The Naked Witch is a curiosity. It had potential but it doesn’t quite make it.
As usual Something Weird have come up with plenty of extras including some brain-numbingly bizarre short subjects.
Friday, 14 June 2019
Randus (Steve Reeves) is a Roman centurion and Julius Caesar thinks very highly of him. Randus is a fine soldier and a decent man. Caesar sends him off to Asia Minor to keep an eye on Crassus (Caesar, Pompey and Crassus between them controlled the whole of Rome’s empire). Randus suffers shipwreck and is then enslaved but he escapes with some help from another slave (who will play an important part in the story). During this episode he makes a terrifying discovery - he is actually the son of Spartacus! Spartacus of course led a major slave revolt about a quarter-century earlier. The fact that it was Crassus who put down the slave revolt and that Spartacus died in battle against him (or was crucified afterwards depending on whose account you believe) is obviously going to colour Randus’s feelings about Crassus.
Already very early in the picture Randus rescues a slave girl named Said who is being beaten, so we’re set up for the idea that sympathy for slaves seems is ingrained in the young centurion. The slave girl ends up being bought by Crassus’s wife Claudia.
Randus is now torn between loyalty to Rome and his destiny as the son of Spartacus. We know of course that he’s going to choose the latter - otherwise there would be no movie. But he doesn’t want to reveal himself openly yet.
The Romans are portrayed as being little more than barbarians except that they’re more imaginative in their cruelty. They are definitely the bad guys here. Or at least Crassus’s Romans are the bad guys although many of them are not Romans. And Caesar is played as the good Roman.
Needless to say strict historical accuracy was not a priority for the makers of this movie.
Like most Italian movies of its era it has a political slant, in this case the struggles of the downtrodden masses and various conquered peoples against their cruel oppressors. Mind you when you’re dealing with the Romans it’s not hard to feel sympathy for those conquered peoples.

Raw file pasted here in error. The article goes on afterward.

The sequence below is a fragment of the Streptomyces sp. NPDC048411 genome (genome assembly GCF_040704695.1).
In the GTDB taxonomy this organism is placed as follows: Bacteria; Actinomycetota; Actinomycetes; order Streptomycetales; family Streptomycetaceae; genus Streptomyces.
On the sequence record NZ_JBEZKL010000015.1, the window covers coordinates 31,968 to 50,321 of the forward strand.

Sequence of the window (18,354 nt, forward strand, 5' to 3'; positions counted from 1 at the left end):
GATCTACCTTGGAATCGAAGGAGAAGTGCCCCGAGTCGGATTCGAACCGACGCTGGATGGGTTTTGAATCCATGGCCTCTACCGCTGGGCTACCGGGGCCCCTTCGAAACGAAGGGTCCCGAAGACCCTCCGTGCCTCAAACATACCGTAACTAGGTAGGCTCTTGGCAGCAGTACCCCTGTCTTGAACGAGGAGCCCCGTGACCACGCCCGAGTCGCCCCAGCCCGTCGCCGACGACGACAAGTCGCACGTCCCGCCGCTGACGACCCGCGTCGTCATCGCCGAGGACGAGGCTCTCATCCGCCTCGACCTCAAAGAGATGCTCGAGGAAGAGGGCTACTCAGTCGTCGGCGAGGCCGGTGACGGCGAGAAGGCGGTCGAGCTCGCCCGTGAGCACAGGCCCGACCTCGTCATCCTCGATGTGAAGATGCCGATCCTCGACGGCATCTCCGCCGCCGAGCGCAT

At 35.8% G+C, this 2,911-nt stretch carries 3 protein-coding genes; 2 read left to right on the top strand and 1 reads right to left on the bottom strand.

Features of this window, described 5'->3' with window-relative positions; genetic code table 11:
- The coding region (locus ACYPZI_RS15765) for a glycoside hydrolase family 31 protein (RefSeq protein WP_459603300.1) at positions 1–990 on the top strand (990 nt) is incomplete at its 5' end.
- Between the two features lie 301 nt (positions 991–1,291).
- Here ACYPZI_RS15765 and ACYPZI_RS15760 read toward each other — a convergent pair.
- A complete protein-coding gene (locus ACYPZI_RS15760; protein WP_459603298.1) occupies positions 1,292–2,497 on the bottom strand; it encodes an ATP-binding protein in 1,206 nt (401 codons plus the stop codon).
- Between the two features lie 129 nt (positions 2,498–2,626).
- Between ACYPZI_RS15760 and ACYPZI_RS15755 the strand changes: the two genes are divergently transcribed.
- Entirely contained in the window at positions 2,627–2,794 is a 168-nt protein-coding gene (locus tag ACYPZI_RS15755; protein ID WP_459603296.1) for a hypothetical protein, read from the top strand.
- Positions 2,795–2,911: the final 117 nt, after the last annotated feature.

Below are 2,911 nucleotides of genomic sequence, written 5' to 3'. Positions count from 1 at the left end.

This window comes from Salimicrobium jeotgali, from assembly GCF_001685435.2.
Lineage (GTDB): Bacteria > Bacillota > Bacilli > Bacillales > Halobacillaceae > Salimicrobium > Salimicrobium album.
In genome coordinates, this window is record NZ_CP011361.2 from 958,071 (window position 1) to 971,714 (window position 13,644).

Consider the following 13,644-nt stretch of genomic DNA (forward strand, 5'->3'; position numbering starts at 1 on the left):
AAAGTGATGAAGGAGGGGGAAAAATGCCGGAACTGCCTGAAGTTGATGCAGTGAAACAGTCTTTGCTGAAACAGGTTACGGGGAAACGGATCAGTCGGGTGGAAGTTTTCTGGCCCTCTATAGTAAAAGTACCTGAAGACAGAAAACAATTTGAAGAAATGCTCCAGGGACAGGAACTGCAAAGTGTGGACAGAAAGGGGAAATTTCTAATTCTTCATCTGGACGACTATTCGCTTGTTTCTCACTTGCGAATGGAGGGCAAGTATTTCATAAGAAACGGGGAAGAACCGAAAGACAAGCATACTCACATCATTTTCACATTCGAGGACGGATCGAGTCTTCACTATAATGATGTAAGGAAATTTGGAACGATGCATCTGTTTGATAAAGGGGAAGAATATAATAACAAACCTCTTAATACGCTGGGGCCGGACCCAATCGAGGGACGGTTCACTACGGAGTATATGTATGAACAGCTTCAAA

Sergio Corbucci certainly had no problem with action scenes and there are a lot them - enough to satisfy anyone. The sets are impressive. There’s some location shooting in Egypt. On the whole this film succeeds in looking lavish and expensive even though the budget was probably very tight. Italian directors like Corbucci were used to having to get good results without spending a fortune.
Steve Reeves makes a fine action hero, as he did in all his movies in this genre. Claudio Gora makes a delightfully villainous Crassus. Any self-respecting peplum would have a beautiful but dangerous princess (or something similar) and that’s the function that Gianna Maria Canale fulfils as Crassus’s wife Claudia, and she does so with considerable style. She made many peplums and she is always a highlight. Ombretto Colli is also very good as the Egyptian slave girl Saide.
The ending was always going to be tricky. After all if the slaves win and the Romans are defeated that would be a bit too historically implausible, but if the slaves lose that means the son of Spartacus is going to come to a sticky end and that would be a very downbeat ending. So the writers have tried to find a vaguely believable way out of the dilemma and not surprisingly what they’ve come up with is a bit problematic.
The made-on-demand DVD from the Warner Archive series offers a very fine anamorphic transfer without any extras.
The Slave is a better-than-average peplum despite the flawed ending. It's definitely visually impressive and very entertaining. Recommended.
I’ve reviewed some of the other Steve Reeves peplums including Hercules, the rather so-so Goliath and the Barbarians and the slightly odd War of the Trojans.